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Old 09-18-2009, 12:01 AM
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Post Ten Facts about the First-Time Homebuyer Credit

Many taxpayers who purchase a home this year will qualify for an $8,000 federal tax credit. The refundable first-time homebuyer credit is a major tax provision in the American Recovery and Reinvestment Act of 2009. But time is running out to qualify for this credit.

Here are ten things the IRS wants you to know about the first-time homebuyer credit:
  1. To be considered a first-time homebuyer, you – and your spouse if you are married – must not have jointly or separately owned another principal residence during the three years prior to the date of purchase.
  2. You cannot claim the credit before there is a completed sale and purchase of the residence. The sale and purchase are generally completed at the time of closing on the purchase.
  3. To qualify for the credit, the completed purchase must occur before December 1, 2009.
  4. The home must be located in the United States.
  5. The credit is either 10 percent of the purchase price of the home or $8,000, whichever is less.
  6. The amount of the credit begins to phase out for taxpayers whose modified adjusted gross income is more than $75,000 or $150,000 for joint filers.
  7. The credit is fully refundable. A homebuyer with no taxable income, who qualifies for the credit, may file for the sole purpose of claiming the credit and receive a refund. The credit will be paid out to eligible taxpayers, even if they owe no tax or the credit is more than the tax owed.
  8. The credit is claimed on IRS Form 5405, First-Time Homebuyers Credit.
  9. Taxpayers can claim the credit for a qualified 2009 purchase on either their 2008 or 2009 tax return. For those who have filed a 2008 return, a Form 1040X, Amended U.S. Individual Income Tax Return can be filed in order to get a refund in 2009.
  10. The credit for qualified 2009 purchases does not have to be repaid, as long as the home remains your main home for 36 months after the purchase date.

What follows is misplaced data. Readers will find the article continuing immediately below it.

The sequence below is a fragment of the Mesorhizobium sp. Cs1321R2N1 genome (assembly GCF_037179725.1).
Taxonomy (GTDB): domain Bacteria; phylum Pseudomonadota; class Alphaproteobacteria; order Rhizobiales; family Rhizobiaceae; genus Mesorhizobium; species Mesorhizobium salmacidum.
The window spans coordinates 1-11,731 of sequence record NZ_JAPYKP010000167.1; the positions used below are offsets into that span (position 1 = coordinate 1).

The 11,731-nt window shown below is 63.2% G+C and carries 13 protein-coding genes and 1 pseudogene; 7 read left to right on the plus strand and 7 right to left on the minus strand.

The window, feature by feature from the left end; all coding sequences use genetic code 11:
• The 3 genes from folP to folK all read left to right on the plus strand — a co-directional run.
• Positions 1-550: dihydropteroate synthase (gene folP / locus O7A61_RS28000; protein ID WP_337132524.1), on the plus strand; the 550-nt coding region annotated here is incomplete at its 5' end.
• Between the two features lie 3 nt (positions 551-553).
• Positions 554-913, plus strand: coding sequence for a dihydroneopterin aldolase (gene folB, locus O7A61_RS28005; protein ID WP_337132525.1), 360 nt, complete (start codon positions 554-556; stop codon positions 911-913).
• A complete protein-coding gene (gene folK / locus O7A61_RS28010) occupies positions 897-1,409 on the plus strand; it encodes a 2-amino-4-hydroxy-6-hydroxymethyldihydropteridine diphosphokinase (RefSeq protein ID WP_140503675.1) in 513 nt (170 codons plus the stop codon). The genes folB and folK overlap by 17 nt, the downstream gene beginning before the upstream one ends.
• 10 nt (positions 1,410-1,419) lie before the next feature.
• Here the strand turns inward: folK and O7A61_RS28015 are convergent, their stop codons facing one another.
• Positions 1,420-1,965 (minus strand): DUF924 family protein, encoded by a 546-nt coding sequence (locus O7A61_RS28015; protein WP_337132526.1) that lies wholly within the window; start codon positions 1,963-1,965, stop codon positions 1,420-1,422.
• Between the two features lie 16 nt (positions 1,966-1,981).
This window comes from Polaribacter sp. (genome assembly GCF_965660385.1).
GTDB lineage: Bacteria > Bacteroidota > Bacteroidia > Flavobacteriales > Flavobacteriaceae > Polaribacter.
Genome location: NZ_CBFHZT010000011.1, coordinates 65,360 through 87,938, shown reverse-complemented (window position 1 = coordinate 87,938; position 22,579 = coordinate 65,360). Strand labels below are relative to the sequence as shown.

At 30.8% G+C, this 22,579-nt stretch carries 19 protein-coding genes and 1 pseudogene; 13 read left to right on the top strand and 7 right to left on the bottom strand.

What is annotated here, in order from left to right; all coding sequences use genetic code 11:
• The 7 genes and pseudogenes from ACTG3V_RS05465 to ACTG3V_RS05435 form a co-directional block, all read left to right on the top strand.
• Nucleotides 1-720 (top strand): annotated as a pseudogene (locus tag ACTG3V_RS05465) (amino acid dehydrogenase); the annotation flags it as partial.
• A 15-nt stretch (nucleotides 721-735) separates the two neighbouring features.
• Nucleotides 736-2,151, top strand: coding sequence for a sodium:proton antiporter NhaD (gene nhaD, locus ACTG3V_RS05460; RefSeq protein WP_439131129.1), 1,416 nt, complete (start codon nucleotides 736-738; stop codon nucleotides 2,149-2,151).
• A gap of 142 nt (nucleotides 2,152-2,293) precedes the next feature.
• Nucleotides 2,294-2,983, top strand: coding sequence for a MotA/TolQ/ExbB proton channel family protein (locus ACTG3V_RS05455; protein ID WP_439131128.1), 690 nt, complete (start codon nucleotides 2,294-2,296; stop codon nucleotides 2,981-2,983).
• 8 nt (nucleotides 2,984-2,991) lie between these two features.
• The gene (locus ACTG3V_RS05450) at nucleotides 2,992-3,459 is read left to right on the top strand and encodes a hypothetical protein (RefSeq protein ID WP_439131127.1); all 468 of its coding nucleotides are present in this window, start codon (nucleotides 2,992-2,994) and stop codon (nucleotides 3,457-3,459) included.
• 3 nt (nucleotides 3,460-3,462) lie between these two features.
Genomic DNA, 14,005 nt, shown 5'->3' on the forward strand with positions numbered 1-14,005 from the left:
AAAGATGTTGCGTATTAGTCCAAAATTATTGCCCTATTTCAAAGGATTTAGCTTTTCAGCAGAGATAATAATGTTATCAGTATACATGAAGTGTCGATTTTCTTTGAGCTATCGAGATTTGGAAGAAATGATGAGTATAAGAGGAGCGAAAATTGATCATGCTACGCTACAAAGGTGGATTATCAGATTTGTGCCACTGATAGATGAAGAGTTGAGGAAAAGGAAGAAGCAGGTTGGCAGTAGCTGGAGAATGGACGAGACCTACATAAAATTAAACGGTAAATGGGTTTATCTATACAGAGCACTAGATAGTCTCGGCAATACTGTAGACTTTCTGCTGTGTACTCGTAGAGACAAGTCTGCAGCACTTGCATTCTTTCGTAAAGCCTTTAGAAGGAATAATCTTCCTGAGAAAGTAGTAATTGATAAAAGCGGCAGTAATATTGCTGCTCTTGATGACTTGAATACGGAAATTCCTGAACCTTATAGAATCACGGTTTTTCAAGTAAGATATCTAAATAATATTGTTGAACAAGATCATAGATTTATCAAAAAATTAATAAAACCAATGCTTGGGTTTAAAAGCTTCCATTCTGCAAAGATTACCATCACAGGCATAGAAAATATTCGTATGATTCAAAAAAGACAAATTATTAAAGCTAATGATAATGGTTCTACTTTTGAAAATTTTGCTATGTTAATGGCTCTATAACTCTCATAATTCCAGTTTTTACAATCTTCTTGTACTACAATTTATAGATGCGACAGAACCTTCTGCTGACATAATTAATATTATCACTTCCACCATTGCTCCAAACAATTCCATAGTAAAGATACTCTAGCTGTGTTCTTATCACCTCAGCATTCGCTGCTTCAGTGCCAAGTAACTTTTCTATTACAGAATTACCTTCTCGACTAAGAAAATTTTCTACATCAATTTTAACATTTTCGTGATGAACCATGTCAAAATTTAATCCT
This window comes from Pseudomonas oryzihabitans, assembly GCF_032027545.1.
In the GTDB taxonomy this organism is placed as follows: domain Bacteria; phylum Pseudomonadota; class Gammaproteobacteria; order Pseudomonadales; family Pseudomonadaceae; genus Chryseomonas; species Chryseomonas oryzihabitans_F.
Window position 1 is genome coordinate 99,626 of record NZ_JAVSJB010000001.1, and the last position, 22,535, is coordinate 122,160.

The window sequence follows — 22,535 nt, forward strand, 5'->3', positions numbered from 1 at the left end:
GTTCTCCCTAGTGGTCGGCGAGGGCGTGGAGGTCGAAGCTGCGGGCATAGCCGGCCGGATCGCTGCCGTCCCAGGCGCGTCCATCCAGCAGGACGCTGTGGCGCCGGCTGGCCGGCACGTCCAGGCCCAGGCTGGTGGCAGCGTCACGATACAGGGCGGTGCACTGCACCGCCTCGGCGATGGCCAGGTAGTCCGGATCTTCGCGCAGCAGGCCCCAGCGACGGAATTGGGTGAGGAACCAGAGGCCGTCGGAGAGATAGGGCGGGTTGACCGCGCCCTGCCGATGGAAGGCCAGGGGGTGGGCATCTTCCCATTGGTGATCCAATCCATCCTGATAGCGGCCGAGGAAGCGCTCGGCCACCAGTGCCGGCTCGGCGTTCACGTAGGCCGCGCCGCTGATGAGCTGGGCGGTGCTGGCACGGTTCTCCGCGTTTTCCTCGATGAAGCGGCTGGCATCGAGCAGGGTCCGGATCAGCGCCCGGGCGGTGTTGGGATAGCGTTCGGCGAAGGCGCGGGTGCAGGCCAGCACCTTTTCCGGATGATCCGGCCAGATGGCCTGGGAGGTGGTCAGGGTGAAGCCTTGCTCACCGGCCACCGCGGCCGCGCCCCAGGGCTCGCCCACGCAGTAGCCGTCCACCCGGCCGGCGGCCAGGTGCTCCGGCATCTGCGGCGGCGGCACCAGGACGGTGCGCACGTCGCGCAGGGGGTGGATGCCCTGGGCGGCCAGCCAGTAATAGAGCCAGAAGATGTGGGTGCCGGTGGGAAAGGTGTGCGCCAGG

Qualified taxpayers who have been considering a main home purchase may find extra incentive from this tax credit to buy now so they can complete the purchase before the December 1 deadline.

For more information on this and other key tax provisions of the Recovery Act visit the official IRS Website at IRS.gov/Recovery.

Links:Source: irs.gov

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Old 10-21-2009, 09:34 PM
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Join Date: Oct 2009
Posts: 1
Why does homebuyer credit exclude sales by parents?

I'm trying to understand what reasons the law was written to expressly exclude sales by certain relatives (linearly)? What is the motivation for excluding?

I have home shopped & it makes the most sense for me to buy where I've been living for a number of years which is owned by my parents - at market value. For a few reasons including disablity it's been hard to locate something else, & the local market has an inventory shortage. Plus, costs have gone up & my parents would have to raise the rent to more than I'd pay for a mortgage. I had tried shopping & buying a couple years ago but prices were too high & this crash is the perfect time to buy. It was an investment property for them & they owned several for a long while as their business.

Does anyone have insight? Thanks!!

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Old 01-16-2015, 01:32 AM
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Thanks for sharing a great forum with us.

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